Thiruvananthapuram, September 17, 2014: An “unlikely guest” unfurled the Sangh parivar’s saffron flag to mark the launch of its 2014 Janmashtami festivities in Kerala last week.
Nidheesh Njanakkal, a priest of the local St Francis Xavier’s Church at Thaikkattusseri in Alappuzha district, did the honours on Wednesday morning on an invite from the RSS organ for children, Balagokulam.
This was the first time that a Catholic priest had hoisted the flag at the Balagokulam event.
Balagokulam state general secretary Prasanna Kumar said the flag-hoisting ceremony was a state-wide “annual” ritual that has been going on for 36 years. “Local units invite an eminent person, irrespective of political or religious leanings, to hoist the flag. In Pathanamthitta district, we had Janata Dal MLA Mathew T. Thomas and (actor) Suresh Gopi in state capital Thiruvananthapuram,” he added.
“This time, we held it at 10,000 centres. The event announces the start of the festivities that culminate in a ‘sobhayatra’ (procession) on Janmashtami day.”
This year’s sobhayatra took place today, when Kerala observed Lord Krishna’s birth, the delayed celebration a result of differences in the astrological calendar. North India celebrated the day in mid-August.
Njanakkal, whose church belongs to the Syro-Malabar Catholic division, said he accepted the invite to promote religious harmony. “The event was taking place not far from the church and I attended as it would help strengthen religious harmony,” the young priest told The Telegraph.
The Syro-Malabar Church, headquartered in Ernakulam, is a part of the Roman Catholic hierarchy and is a congregation of Syrian Catholic Christians and, perhaps, the biggest in Kerala.
The priest’s cynosure role came barely three weeks after another church in Thaikkattusseri played host to the Sangh’s Rakshabandhan celebrations. At that event held in St Antony’s Church on August 17, priest Paul Alanchery tied rakhis on children.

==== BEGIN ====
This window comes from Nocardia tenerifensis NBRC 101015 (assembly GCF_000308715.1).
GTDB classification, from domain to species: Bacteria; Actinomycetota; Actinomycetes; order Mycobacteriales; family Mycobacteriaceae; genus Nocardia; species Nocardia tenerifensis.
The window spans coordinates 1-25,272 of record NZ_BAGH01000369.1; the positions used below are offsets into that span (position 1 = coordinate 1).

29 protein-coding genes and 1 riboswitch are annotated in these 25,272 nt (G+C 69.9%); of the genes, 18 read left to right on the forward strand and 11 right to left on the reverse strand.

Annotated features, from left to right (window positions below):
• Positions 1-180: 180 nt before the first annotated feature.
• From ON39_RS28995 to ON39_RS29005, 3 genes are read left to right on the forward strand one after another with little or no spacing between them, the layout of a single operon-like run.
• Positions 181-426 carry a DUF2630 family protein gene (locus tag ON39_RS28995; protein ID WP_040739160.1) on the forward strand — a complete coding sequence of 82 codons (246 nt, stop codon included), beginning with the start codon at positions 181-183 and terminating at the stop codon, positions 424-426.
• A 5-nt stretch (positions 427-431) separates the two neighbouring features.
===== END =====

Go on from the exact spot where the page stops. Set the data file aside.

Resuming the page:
Vimal Ravindran, an RSS functionary and Balagokulam office bearer for the district, said the invite to the priests was a “conscious effort to reach out to various communities and remove misunderstandings, if any”.
“Every year, we have instances where teachers in some minority-run educational institutions ask children to take off rakhis as they believe they are a religious symbol. We wanted to send the message that it was not so and that it was a national festival which reaffirms the sense of brotherhood,” Ravindran added.
Kerala, where Christians account for a substantial chunk of the population, has sometimes seen tensions between the community and Hindus. In the early eighties, Hindu outfits had successfully fought attempts to erect a cross at Nilakkal, considered a point of entry to the Sabarimala hill temple.
Thaikkattusseri, in the fishing community-dominated Alappuzha district, has had its share of religious strain, too, when the backward Pulayas converted in droves to Christianity.
But with sects like the Pentecosts winning over converts from Catholicism, there has been a reduction in tension between Sangh outfits and Catholics. The friction between the Catholics and the Pentecosts, an emerging sect, has helped defuse the hostility between the traditional foes — the Sangh and the Catholics.
There has even been instances of cooperation between the two — as in 2009 — when reports of alleged “love jihad” — a perceived conspiracy involving marriage and conversion of Hindu girls — prompted the Vishwa Hindu Parishad and some Christian groups to fight it out together as they both felt threatened.
The Sangh’s latest attempt to reach out to the Church, too, has coincided with allegations of “love jihad” by some groups, although BJP Union minister Rajnath Singh has dismissed such reports.
CPM leaders spied a “political motive” behind the Sangh’s Janmashtami festivities. Sangh sources rubbished the allegation, saying “rivals were jealous of the roaring success” of the sobhayatra. The outfit’s state president, T.P. Rajan Master, told a media conference there would be 10,000 sobhayatras this year.
Last year, the state Congress had tried to wrest the Janmashtami limelight from theparivar and its children’s wing, the Jawahar Balajana Vedi, had drawn up plans to celebrate the day. But it dropped the plan after a report in the Jamaat-e-Islami run Malayalam daily Madhyamam criticised it as an “attempt to saffronise the state Congress”.